Madden: I wish. If I knew that was the answer up front, it would have been a much easier book to write. Though perhaps if I’d known the answer I wouldn’t have written it at all. I’m always writing into questions. I’m writing to make shape out of that which I don’t understand. The most unshapely moments or people. I wrote the book to story my life and my father, and to find a linear tidiness to what’s happened to me, and, spoiler: I never found it. The unfinished story is the story, yes. Unfortunately and blissfully, that’s the truth.
Rumpus: One of the things that struck me as I read your book was the vivid sense of place. Having lived in Ft. Lauderdale for a brief time years ago, I felt that you really captured the surreal quality of South Florida—which can be so hard to describe on the page; it’s a feeling. Funny enough, in the same Facebook post referenced above, you had mentioned you hated Florida. Has that changed? Florida feels like such an important character in its own right in your book.
Madden: I want to love Florida. I want to cherish it. I want to feel changed and made by it. But honestly, my feelings about Florida are still too gnarled and close to parse out. I will say that reading Kristen Arnett’s “The Problem with Writing about Florida” for the first time—that really got to the bone of it. The impossibility; the “ache I can trust.” I’m glad Florida is a character in my book, and—as I hope all my characters are—I’m glad it’s complicated.
Rumpus: The section “Can I Pet your Back?” is almost a meditation on “pretty,” if you will. For me, it felt like a meditation on womanhood in general, on what it’s like growing up as a girl, navigating life and expectations as a female, etc. Where do you find “pretty” now, and where/how has that changed?
Madden: I think the simpler, crowd-pleasing answer might be to say I’ve put all the Boca behind me, and I no longer care about pretty and beauty and what it takes to ‘achieve’ it, but I’m from Boca! Beauty has its fangs in me. And also, that’s okay! There’s something incredibly icky and counterproductive and anti-feminist and anti-queer to say that true beauty and feminism is pure and without makeup and without vanity. Why the fuck can’t we send nudes to our friends and feel hot in a new outfit or splurge on skincare and a new Hi Wildflower lipstick when and if we can? Pretty, for me as an adult, is owning and maintaining a healthy relationship to pretty, a relationship full of boundaries and respect and always, always desire.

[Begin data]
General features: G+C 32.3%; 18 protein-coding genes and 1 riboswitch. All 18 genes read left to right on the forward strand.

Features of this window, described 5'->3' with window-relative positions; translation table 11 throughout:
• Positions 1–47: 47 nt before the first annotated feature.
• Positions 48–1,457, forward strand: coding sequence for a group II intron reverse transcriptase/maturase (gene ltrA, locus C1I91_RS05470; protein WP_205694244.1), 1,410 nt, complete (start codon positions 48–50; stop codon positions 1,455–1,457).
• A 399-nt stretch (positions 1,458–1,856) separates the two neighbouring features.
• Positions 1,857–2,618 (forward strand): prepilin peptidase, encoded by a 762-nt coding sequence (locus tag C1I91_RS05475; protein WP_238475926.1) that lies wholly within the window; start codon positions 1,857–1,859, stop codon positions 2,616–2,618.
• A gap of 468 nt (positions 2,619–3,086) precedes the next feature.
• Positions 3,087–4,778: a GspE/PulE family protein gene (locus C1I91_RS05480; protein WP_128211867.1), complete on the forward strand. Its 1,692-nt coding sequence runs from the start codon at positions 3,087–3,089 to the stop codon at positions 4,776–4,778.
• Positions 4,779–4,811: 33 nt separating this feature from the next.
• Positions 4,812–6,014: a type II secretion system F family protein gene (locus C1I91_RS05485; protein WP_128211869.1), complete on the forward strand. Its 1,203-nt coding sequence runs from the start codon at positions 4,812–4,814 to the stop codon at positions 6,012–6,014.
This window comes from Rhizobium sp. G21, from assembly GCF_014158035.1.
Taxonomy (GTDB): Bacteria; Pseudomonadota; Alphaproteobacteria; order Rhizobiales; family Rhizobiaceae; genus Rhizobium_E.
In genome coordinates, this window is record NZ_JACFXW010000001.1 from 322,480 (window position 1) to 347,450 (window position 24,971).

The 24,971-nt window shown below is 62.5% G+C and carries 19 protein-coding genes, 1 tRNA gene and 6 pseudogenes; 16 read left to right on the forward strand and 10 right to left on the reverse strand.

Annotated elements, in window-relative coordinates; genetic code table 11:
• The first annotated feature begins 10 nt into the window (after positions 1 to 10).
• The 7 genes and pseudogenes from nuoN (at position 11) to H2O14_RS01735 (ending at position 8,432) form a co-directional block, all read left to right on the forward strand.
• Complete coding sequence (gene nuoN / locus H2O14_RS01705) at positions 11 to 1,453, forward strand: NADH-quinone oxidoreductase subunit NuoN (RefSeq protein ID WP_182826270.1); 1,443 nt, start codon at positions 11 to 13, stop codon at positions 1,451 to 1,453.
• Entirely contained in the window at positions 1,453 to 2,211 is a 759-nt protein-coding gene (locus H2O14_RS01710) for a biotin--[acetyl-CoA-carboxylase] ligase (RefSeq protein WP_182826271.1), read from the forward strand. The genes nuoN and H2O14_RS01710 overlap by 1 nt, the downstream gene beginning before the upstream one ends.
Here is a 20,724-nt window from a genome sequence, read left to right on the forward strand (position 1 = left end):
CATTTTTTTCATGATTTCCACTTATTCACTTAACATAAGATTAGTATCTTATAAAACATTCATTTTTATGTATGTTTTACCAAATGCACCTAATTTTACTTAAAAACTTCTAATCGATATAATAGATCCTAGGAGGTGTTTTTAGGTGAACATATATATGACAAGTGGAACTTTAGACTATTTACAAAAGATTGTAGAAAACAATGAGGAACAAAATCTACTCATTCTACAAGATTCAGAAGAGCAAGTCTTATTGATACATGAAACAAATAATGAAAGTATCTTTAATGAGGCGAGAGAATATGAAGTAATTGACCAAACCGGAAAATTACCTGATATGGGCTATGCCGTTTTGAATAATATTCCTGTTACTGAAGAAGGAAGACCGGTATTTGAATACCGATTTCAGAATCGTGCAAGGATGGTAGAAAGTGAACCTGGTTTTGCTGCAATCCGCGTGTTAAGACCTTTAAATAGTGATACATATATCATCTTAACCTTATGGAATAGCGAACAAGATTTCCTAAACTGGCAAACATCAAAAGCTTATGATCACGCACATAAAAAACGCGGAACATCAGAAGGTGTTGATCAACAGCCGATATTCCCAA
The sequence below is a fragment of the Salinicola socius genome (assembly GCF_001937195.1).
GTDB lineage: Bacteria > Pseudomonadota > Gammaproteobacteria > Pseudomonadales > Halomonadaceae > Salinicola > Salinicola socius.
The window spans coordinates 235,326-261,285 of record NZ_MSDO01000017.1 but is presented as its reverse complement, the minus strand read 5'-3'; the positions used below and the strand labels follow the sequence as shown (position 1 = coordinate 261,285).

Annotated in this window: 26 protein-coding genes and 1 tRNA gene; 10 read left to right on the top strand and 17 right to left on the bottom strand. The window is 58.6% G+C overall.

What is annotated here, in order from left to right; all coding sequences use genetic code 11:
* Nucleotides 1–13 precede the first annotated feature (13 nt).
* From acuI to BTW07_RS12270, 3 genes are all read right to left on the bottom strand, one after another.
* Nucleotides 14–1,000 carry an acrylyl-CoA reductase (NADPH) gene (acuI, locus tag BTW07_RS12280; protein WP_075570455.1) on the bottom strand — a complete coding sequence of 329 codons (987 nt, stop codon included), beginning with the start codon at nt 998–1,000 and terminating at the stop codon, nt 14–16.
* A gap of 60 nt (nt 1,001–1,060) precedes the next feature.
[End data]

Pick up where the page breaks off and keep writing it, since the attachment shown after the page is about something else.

Rumpus: You included pictures in the last part of your book. Why pictures, and was there a reason they were only near the end?
Madden: I’ve always tried to sneak photographs into my work—fiction or nonfiction—blame W. G. Sebald. I like visual components as punctuation. If I had it my way I’d litter the whole book with photographs, but then you have to request various permissions, which can be tedious. Also, as I’ve learned, formatting can be tough when you’re working with images. Using them in the final section felt manageable and appropriate for the section; the section itself is very much about piecing together a mystery by going through old records, journals, and scrapbooks and revising the mythologies we’re told about our lives. The photos, and so many more photos that were cut, were the literal footprints I followed to find my way through the story.